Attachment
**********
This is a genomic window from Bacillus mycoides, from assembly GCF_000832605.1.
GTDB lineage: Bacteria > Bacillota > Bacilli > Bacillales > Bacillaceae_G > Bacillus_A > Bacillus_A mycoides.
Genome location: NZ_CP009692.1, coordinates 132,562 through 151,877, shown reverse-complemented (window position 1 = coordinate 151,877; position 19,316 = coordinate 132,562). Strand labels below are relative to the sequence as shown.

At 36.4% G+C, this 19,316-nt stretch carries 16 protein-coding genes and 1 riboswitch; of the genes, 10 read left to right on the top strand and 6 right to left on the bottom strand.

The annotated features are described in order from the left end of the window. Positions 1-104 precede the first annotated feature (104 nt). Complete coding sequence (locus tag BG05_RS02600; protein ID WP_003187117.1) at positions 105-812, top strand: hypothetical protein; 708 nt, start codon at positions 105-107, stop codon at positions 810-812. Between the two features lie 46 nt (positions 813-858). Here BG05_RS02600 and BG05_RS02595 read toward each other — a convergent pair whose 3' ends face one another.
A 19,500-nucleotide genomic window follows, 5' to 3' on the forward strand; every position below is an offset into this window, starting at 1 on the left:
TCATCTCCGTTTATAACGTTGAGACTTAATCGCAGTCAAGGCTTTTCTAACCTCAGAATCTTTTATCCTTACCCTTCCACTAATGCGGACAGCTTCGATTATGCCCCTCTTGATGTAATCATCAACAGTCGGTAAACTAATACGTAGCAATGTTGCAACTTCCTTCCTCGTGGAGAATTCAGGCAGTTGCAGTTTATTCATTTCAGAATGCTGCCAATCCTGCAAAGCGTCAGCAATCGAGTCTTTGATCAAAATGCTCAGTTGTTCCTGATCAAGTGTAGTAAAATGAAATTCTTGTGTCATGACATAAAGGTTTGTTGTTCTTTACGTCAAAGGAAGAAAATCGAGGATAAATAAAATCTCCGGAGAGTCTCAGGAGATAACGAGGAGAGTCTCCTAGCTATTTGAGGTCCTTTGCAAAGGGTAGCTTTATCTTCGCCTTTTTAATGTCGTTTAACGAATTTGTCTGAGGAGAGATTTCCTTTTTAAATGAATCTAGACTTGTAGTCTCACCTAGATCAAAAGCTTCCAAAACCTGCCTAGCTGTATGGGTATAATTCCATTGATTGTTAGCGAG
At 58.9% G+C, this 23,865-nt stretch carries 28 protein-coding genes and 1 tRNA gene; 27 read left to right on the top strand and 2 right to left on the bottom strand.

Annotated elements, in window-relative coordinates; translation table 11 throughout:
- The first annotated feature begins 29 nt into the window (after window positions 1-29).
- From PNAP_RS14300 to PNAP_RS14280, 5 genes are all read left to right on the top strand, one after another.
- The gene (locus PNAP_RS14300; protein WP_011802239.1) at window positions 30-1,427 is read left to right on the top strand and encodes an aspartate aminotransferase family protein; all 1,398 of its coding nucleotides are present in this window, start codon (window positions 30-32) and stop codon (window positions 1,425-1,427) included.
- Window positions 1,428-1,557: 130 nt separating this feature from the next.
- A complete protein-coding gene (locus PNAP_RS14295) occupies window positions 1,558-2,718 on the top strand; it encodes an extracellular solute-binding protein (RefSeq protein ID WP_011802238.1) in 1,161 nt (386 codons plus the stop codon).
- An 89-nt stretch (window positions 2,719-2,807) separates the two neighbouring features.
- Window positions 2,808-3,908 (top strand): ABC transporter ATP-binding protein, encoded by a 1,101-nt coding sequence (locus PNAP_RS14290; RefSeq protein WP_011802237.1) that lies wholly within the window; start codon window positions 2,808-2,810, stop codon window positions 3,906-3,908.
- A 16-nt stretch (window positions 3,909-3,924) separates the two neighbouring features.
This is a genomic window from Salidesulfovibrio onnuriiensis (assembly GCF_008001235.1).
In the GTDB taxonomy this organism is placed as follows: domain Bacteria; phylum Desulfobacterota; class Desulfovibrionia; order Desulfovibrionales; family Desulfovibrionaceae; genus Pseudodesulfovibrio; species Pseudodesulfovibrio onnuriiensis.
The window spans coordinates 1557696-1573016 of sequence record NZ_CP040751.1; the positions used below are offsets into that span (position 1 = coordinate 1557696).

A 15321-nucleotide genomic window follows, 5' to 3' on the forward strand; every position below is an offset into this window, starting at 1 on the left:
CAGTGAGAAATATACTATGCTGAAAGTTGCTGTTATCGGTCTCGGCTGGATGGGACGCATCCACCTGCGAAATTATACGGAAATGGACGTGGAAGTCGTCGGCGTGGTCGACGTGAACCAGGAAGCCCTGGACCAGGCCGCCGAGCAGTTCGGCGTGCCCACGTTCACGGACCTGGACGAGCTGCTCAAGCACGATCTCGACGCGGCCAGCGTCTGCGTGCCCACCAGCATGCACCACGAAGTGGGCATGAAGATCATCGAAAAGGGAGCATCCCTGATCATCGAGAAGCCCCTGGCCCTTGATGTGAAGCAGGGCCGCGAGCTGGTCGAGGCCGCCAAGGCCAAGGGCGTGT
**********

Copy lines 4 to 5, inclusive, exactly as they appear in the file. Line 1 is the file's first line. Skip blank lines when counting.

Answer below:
At 36.4% G+C, this 19,316-nt stretch carries 16 protein-coding genes and 1 riboswitch; of the genes, 10 read left to right on the top strand and 6 right to left on the bottom strand.

The annotated features are described in order from the left end of the window. Positions 1-104 precede the first annotated feature (104 nt). Complete coding sequence (locus tag BG05_RS02600; protein ID WP_003187117.1) at positions 105-812, top strand: hypothetical protein; 708 nt, start codon at positions 105-107, stop codon at positions 810-812. Between the two features lie 46 nt (positions 813-858). Here BG05_RS02600 and BG05_RS02595 read toward each other — a convergent pair whose 3' ends face one another.